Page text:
The Art of Watercolour 32nd issue - Digital Edition
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Readers’ competition : More laureates et more advice!
What’s on: Watercolour events from all over the world.
Zoom on: Watercolour International IV, in Greece
We were there: 5th Biennial of Arcachon, France
Call for entrie
MEET THE ARTISTS:
Artist challenge: Three artists (Yuko Nagayama, Evelyn Dunphy, Adisorn Pornsirikarn), one subject: flower painting
Revelations: Aood Ampawa, Jean-Marc Robin, Lynn Ferris, Oskar Thorarensen
Roberto Andreoli. This former professional musician shows great spontaneity in his watercolours of musicians.
Rukiye Garip. The Turkish painter strives to recapture a pure natural state, not yet affected by man.
My favourite painting: Jonathan Kwegyir Aggrey on “Yellow House”.
Ali Cavanaugh: All of her paintings are based on a deep connection with her model, thus constituting a slice of life.
Portfolio: Trevor Waugh. This English painter travels the world over in search of inspiration and subjects.
Silvano Tacus: His compositions are both sober and discreetly complex, using a mostly monochrome palette.
André Méhu: Freshness of colours and brightness of compositions.
Tarmeno Fernandez Villalba: He accounts for all the people who make up our society.
Roberto Zangarelli: He likes to roam the streets of Italy and elsewhere looking for subjects that he then transcribes, on the spot or in his studio.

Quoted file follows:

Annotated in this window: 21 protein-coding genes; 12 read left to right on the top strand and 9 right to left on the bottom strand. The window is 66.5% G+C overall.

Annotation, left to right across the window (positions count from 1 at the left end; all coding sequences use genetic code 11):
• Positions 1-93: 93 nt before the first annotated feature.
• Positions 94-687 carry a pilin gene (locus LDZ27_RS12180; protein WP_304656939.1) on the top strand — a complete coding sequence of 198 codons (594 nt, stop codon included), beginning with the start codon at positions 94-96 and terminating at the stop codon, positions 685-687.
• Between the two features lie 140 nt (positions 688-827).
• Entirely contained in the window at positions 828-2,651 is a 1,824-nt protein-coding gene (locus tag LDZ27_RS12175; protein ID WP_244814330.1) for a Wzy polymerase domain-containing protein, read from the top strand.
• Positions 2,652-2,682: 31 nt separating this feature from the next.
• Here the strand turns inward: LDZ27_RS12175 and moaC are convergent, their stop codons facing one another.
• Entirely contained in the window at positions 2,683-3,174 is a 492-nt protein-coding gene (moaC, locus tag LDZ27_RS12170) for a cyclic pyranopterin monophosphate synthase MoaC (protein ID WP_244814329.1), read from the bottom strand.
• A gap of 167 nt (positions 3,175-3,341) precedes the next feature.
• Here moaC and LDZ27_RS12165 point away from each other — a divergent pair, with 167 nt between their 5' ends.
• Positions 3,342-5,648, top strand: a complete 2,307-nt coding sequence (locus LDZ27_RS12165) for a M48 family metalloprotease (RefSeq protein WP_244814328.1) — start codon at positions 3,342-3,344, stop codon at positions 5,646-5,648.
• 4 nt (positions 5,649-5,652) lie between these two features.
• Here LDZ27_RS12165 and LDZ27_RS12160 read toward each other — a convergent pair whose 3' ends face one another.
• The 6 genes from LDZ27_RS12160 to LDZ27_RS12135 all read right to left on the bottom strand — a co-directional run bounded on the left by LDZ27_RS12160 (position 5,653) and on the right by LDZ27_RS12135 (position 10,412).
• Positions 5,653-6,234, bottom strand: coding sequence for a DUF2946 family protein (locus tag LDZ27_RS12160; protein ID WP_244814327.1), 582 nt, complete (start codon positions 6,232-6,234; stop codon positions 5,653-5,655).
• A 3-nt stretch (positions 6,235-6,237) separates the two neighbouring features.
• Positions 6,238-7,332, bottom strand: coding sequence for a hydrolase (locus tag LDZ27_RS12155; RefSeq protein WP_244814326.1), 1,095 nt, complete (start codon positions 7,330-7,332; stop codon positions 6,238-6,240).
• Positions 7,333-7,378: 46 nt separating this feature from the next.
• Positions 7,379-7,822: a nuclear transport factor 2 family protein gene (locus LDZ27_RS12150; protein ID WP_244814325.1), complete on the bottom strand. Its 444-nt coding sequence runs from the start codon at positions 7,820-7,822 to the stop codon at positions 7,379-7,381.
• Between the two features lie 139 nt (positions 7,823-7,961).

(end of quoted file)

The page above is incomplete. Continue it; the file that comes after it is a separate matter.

Nishikant Palande: The Indian painter is the winner of our last issue’s
Laurie Goldstein-Warren: painting monochrome portraits
What tools for drawing?
How to entitle your paintings
Plein-air painting with Ross Paterson
How to sell your works online
Muriel Buthier-Chartrain on the colour blue
Summer’s over, and you’ve probably gone back to... the workshop! For many watercolourists, summer is not necessarily a time of creation, but rather a time for discovery and learning. It is a time when you can visit the many fairs and exhibitions that flourish in this season, attend demonstrations and – who knows? Perhaps take part in workshops provided by your favourite artists. With your mind full of these visual experiences, autumn and winter are then spent in research, reflection and the search for new artistic paths that will lead to painting new watercolours. See and learn. It is by keeping these two dimensions in mind that this lastest issue of ‘The Art of Watercolour’, like previous ones, offers you the possibility of observing and contemplating the best of contemporary watercolour, whatever the approach and style adopted by artists around the world. You can also learn from their advice, because in watercolour as in many other areas: progress and improvement come with practice. You have probably noticed for some time now: watercolour is becoming more and more international. There are countless exhibitions inviting artists from all over the world and the number of watercolourists eager to travel the globe to give a workshop or a demonstration is steadily growing. Are we witnessing the emergence of an international style in watercolour? Can this lead to a certain form of standardisation? Your opinions on this subject are more than welcome! Finally, as we go to press, we have learnt of the passing away of Sandra Walker, an artist of American origin who had lived in Great Britain for many years. In addition to her great career as an artist, influenced by hyper-realism, she had been part of the team of the American Democratic Senator Edward M. Kennedy. We devoted a long article on her in the 14th issue of ‘The Art of Watercolour’. Our thoughts go out to her family and friends.
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